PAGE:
At some point in your life, you might not be able to make decisions for yourself. In the event that this happens, you want to know that you have someone you can rely on to make decisions for you. At Martin Heller Potempa & Sheppard, PLLC, we help clients understand what they need to best protect their wishes in the future and then help them accomplish this. One of the documents that a client needs is a financial power of attorney. This is also often referred to as a “Durable Power of Attorney” or a “DPOA.” The DPOA gives someone the ability to handle your financial affairs for you.
Types of Durable Power of Attorneys
There are two types of DPOAs. The first is what we call a “springing” DPOA. The springing refers to the power of the person appointed (we will refer to the appointed person as the “Power Person”). This power doesn’t exist or “spring forth” until the client is deemed to be incapacitated. The incapacitation is usually certified by the client’s doctor, or sometimes by two doctors. Until the certification of incapacity occurs, the Power Person has no authority to act for the client.
The other type of DPOA is what we call an “immediate” DPOA. With this DPOA, the Power Person’s authority exists immediately after the document is executed.
The vast majority of DPOAs we do are springing DPOAs. This is because most people are not ready to give someone else authority over their finances until sometime in the future when they have become incapacitated. Until that time occurs, they want to be the only person who can act on their financial decisions.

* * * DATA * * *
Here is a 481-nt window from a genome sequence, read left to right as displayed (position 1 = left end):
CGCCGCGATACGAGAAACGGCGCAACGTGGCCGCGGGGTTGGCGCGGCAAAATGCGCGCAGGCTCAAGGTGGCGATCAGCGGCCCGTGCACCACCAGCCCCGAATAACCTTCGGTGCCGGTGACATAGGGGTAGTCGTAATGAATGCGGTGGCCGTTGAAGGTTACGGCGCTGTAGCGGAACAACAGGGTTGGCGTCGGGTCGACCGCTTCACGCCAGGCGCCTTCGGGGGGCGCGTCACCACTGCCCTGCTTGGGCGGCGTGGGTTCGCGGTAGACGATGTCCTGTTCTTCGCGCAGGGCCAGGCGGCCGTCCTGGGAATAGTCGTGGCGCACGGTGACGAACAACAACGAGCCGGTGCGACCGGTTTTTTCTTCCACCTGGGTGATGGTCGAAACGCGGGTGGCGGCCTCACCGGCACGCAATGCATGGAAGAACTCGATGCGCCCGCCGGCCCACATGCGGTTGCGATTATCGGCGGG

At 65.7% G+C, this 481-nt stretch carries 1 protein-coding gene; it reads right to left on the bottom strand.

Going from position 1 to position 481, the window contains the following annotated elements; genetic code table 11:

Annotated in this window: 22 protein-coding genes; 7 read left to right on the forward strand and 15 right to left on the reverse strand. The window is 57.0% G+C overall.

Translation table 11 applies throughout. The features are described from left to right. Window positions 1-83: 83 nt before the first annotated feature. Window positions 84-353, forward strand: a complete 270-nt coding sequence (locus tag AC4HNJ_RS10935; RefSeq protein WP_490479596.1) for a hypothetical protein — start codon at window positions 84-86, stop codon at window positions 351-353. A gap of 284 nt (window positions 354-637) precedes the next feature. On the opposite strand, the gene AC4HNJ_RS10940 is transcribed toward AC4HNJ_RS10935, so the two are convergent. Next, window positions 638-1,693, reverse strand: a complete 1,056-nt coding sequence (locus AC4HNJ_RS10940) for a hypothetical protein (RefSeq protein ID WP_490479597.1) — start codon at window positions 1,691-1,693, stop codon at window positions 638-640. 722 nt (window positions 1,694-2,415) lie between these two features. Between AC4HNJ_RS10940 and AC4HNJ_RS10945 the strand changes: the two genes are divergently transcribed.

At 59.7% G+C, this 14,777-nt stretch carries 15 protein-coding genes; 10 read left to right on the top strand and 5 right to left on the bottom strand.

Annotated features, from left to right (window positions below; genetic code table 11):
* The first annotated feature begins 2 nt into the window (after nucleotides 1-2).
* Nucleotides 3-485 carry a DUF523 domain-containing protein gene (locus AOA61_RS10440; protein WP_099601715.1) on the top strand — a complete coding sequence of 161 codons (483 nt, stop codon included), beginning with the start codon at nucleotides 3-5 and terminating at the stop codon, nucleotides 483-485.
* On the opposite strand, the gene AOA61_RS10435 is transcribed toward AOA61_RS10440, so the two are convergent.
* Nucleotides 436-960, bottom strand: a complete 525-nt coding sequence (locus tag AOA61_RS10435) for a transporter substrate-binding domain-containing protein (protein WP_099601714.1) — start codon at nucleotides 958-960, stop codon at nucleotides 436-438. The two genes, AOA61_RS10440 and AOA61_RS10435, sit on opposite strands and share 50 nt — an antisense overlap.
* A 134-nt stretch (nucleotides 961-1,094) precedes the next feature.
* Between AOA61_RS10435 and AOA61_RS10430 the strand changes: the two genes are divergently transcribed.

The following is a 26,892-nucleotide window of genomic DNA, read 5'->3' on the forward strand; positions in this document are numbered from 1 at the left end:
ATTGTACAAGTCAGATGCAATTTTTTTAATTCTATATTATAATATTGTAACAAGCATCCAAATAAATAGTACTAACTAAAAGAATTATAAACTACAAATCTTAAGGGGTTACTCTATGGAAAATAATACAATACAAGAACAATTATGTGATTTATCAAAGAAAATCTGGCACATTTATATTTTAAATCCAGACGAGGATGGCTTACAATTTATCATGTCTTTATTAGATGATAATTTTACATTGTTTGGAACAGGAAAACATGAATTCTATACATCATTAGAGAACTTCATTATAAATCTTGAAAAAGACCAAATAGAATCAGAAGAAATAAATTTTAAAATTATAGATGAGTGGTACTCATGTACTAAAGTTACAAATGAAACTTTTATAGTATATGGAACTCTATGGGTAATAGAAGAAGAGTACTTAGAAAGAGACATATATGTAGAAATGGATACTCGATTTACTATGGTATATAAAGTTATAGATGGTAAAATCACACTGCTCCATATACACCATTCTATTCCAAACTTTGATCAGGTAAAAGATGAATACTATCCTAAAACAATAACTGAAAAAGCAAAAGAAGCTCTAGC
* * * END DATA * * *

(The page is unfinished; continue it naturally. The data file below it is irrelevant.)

The immediate DPOA is commonly used when the Power Person is already handling much of the client’s financial activity. Sometimes a child will tell us that they’ve “been signing mom’s names to the checks for the past three years.” My comment is usually something like, “Let’s make it legal, do an immediate DPOA, and start signing your name as the Power Person.”
What Does a Durable Power of Attorney Do?
The next issue we address with clients is the relationship between the client and the Power Person. The Power Person needs to understand that he/she is a fiduciary for the client. That means that the Power Person has to act in the client’s best interest, not in a way that benefits the Power Person. With an immediate DPOA, the Power Person is empowered to help the client effectuate their financial decisions.
The Power Person is not supposed to counter the client’s decisions. If a competent client wants to buy a new house, the Power Person cannot prevent the purchase. If the client is incapacitated, then it can become difficult. The DPOA does not prevent the client from doing things like buying a car. But due to the client’s incapacity, the DPOA may be able to unravel the transaction.
The point to all this is that a DPOA does not stop the client from making decisions. Only the court, through a conservatorship proceeding, can do that. The Power Person in a DPOA is there to help the client when needed.
One last comment. The authority granted to the Power Holder by the client in the DPOA goes away when the client dies. The Power Holder does not get to continue to make financial decisions for the deceased client. That authority now passes to the Personal Representative of the estate.
Contact an Estate Planning Attorney in Nashville to Learn More
You don’t want to take any chances when it comes to the future of your finances. Understanding everything you need to do to prepare for the future can seem overwhelming, but it’s important to do this before anything happens that can make decision-making complicated for you and your loved ones.
If you need help with setting up a durable power of attorney in Nashville, contact an estate planning attorney at Martin Heller Potempa & Sheppard, PLLC to get help protecting your future financial decisions.
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